In physics, electronics, control systems engineering, and statistics, the **frequency domain** refers to the analysis of mathematical functions or signals with respect to frequency, rather than time. Put simply, a time-domain graph shows how a signal changes over time, whereas a frequency-domain graph shows how much of the signal lies within each given frequency band over a range of frequencies. A frequency-domain representation can also include information on the phase shift that must be applied to each sinusoid in order to be able to recombine the frequency components to recover the original time signal.

**Analog signal processing** is a type of signal processing conducted on continuous analog signals by some analog means. "Analog" indicates something that is mathematically represented as a set of continuous values. This differs from "digital" which uses a series of discrete quantities to represent signal. Analog values are typically represented as a voltage, electric current, or electric charge around components in the electronic devices. An error or noise affecting such physical quantities will result in a corresponding error in the signals represented by such physical quantities.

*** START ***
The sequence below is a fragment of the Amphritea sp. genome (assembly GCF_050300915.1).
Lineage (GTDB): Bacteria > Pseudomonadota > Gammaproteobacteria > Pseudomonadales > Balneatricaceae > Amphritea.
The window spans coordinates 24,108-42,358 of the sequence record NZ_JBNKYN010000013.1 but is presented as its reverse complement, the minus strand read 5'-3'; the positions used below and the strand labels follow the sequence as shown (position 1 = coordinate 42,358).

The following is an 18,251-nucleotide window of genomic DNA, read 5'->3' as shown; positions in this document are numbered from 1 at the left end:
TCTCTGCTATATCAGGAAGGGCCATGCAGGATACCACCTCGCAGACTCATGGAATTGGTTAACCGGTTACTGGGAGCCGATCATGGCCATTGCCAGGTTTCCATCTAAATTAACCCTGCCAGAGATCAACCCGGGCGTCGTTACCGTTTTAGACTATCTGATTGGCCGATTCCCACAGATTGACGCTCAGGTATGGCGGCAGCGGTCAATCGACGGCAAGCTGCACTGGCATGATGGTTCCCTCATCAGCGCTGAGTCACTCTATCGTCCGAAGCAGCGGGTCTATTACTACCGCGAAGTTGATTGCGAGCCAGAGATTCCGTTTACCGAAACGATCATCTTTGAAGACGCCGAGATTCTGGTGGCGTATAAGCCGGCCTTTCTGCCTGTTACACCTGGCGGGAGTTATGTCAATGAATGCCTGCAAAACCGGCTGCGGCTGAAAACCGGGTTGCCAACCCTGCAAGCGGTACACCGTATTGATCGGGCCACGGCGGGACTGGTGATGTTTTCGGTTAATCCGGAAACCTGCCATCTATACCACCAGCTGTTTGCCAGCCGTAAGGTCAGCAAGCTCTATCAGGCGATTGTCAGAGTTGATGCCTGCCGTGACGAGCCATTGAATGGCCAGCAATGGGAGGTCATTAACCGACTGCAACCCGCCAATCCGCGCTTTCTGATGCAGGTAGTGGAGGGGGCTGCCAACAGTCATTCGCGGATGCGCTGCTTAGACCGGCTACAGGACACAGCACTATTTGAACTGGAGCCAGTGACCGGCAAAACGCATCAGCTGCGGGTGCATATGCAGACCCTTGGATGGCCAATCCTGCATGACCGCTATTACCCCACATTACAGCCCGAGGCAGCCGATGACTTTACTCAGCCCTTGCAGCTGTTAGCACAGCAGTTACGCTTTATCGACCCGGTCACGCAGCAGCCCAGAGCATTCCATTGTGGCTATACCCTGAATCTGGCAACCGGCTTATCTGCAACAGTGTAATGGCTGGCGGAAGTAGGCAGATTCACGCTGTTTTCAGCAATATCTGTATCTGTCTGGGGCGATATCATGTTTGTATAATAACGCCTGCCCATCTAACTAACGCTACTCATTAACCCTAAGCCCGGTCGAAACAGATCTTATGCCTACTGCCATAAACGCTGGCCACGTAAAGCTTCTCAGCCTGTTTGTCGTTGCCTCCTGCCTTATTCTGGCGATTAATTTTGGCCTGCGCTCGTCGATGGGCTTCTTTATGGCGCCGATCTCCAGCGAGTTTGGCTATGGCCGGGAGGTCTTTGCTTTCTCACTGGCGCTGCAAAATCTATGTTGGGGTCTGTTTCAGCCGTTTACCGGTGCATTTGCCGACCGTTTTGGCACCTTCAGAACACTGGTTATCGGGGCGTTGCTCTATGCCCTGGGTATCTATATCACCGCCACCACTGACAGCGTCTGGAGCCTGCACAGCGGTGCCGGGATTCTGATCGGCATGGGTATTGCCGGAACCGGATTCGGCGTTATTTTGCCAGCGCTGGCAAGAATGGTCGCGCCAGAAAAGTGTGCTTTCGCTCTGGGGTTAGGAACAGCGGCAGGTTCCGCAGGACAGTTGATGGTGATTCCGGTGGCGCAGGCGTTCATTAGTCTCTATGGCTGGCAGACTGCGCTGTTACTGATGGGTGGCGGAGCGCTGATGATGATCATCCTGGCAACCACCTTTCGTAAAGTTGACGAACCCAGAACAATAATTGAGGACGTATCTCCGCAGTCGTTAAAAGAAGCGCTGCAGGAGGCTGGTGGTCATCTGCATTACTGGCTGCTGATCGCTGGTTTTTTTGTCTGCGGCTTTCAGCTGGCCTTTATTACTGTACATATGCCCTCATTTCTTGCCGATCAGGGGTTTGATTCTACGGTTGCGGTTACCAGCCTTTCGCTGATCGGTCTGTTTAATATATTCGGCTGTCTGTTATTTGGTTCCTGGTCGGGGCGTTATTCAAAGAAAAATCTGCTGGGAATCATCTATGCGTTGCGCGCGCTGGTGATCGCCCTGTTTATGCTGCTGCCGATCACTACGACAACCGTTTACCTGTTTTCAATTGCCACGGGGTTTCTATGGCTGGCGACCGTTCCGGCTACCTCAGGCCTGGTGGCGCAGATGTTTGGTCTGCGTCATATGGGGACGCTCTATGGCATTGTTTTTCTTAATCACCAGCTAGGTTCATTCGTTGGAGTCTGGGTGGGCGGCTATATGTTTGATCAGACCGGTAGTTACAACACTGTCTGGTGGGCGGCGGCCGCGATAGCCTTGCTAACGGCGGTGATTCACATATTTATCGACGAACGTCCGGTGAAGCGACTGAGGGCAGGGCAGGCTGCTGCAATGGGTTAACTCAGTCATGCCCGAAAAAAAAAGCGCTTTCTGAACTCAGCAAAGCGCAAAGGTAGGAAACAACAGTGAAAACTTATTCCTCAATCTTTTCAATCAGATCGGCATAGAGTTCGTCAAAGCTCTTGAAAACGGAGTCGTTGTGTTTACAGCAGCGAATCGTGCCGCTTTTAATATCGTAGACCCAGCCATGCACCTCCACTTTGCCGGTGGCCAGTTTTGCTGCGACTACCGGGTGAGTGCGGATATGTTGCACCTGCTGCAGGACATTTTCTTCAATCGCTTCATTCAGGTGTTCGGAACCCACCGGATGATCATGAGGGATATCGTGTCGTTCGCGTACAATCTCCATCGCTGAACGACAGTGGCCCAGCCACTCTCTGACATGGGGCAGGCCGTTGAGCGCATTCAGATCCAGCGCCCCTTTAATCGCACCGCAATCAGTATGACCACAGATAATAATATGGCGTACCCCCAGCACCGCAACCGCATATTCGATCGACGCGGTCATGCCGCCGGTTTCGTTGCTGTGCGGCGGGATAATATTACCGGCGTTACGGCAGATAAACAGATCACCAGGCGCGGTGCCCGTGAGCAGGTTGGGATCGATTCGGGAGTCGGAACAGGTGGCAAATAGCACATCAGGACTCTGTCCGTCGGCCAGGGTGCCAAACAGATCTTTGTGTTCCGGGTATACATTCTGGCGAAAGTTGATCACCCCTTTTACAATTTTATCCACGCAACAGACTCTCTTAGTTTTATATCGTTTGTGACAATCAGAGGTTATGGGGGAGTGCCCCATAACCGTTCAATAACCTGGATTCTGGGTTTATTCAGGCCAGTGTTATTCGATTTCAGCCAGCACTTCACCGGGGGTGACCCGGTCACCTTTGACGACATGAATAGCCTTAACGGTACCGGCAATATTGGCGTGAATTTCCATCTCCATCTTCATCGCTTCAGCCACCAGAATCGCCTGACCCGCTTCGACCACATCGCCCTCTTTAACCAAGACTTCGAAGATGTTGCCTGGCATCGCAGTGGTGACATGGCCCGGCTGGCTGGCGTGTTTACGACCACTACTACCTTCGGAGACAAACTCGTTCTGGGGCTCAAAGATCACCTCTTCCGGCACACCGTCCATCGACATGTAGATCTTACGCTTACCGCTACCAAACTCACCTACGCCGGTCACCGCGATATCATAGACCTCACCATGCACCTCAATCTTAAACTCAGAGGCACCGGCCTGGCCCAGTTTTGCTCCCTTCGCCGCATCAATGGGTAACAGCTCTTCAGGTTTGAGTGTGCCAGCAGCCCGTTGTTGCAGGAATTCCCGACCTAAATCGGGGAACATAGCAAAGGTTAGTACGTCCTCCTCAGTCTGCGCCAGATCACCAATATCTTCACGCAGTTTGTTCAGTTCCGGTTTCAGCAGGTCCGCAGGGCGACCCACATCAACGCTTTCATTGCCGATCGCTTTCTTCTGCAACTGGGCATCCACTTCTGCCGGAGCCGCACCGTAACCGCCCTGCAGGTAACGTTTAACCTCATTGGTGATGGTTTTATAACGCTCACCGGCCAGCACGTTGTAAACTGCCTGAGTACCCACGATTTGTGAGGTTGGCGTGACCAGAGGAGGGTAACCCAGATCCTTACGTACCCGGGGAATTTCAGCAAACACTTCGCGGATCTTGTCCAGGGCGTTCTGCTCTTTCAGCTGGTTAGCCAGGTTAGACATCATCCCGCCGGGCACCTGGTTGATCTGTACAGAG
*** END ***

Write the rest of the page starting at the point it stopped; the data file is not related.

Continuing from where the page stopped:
In mathematics, a **time series** is a series of data points indexed in time order. Most commonly, a time series is a sequence taken at successive equally spaced points in time. Thus it is a sequence of discrete-time data. Examples of time series are heights of ocean tides, counts of sunspots, and the daily closing value of the Dow Jones Industrial Average.